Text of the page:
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Fears turbine applications will ‘open the floodgates’  

Credit:  North-West Evening Mail, www.nwemail.co.uk 26 October 2011 ~~

Angry residents have hit out at windfarm proliferation at a time when decisions are expected on 10 separate developments in Barrow borough.

A public meeting was called at Rampside Village Hall following concerns over applications submitted to Barrow Borough Council.

Councillor Ray Guselli, who represents Roosecote on the council, took on board points raised at the meeting and was to raise them with planning officers and members of the planning committee.

The meeting was chaired by Councillor Ken Williams, who also represents Roosecote and is a planning committee member.

Cllr Guselli said turbines were a blot on the landscape and that Aberdeenshire should be looked at as an example of a county now dominated by hundreds.

Paul Jackson, of Stank, accused the borough council of being unprepared for an influx of turbine applications, despite the trend in other parts of the county.

He said: “Barrow Borough Council has no policy, no strategy, no plan.”

Mr Jackson and wife, Gayle, said the council’s policy that turbines should be no closer than 400 metres from a home was not enough.

Jackie Casson, of Stank, said turbines were “ugly”, bad for tourism, and that proposed sites such as Furness Abbey and the hill above Stank were inappropriate. A resident who lives next to a Newton farm at the centre of a planning application said: “Our fear is, if they pass one on the farm, they will want another one and another one, and it will open the floodgates.”

But Eunice Pearson, whose son Philip Pearson is behind the turbine planned for Newholme Farm, Rampside, defended the application, and said: “You mention the countryside and everything looking lovely, I agree – we want it to look nice. But how are farmers going to make a living later on? There’s going to be a shortage of food in a few years’ time and farmers are finding it hard.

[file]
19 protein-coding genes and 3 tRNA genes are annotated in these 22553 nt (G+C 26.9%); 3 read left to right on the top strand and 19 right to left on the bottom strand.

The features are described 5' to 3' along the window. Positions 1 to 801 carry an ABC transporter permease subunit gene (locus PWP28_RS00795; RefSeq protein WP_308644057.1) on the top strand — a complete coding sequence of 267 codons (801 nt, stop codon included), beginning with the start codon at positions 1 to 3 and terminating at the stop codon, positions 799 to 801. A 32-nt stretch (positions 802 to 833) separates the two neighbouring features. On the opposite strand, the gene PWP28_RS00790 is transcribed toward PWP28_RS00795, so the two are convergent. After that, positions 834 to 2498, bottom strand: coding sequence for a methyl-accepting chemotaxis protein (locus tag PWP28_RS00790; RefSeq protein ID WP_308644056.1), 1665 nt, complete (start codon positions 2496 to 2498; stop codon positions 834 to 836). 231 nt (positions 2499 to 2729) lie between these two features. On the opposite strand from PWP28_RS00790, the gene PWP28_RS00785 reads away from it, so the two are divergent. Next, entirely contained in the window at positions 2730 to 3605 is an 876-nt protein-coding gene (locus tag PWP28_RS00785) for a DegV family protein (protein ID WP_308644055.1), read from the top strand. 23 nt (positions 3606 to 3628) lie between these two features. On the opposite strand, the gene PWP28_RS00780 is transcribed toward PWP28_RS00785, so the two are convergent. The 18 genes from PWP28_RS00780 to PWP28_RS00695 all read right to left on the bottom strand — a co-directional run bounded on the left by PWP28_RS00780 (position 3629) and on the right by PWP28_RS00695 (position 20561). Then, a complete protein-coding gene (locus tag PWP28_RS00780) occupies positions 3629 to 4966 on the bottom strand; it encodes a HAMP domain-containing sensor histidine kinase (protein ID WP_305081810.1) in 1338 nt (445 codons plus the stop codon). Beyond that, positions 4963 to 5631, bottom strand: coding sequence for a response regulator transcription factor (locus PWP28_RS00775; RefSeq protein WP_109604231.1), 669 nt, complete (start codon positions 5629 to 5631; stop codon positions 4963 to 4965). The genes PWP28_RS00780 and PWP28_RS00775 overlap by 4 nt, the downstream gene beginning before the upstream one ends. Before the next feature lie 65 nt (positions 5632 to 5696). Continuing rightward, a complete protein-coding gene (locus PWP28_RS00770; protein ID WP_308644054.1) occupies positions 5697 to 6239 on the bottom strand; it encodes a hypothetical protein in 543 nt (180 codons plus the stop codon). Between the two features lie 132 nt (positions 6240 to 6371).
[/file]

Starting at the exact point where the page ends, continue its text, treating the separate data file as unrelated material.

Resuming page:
“They were encouraged to go in for it. It’s just one. We’re not wanting a load.”

Some residents claimed turbine applications were all about the subsidies developers stood to make.

Alan Stoker, of Furness Windturbine Action Group, argued the energy generated by several of the proposed turbines did not justify them being built. He said: “We want to stop it and we pray that when these come before the committee and when they’ve analysed these numbers in depth, they can find justifiable reasons to reject them.”

The meeting, of around 25 people, applauded Marton, Askam and Ireleth Windfarm Action Group member, Les Nichols, who told of the group’s determined, but failed, bid to block the windfarm built on Far Old Park Farm, Ireleth.

Mr Nichols, of Ireleth, said: “Turbines are destroying this place and I don’t think Barrow Town Hall has got its act together. They need to get their ducks in a row.”

Source:  North-West Evening Mail, www.nwemail.co.uk 26 October 2011

This article is the work of the source indicated. Any opinions expressed in it are not necessarily those of National Wind Watch.

The copyright of this article resides with the author or publisher indicated. As part of its noncommercial effort to present the environmental, social, scientific, and economic issues of large-scale wind power development to a global audience seeking such information, National Wind Watch endeavors to observe “fair use” as provided for in section 107 of U.S. Copyright Law and similar “fair dealing” provisions of the copyright laws of other nations. Send requests to excerpt, general inquiries, and comments via e-mail.

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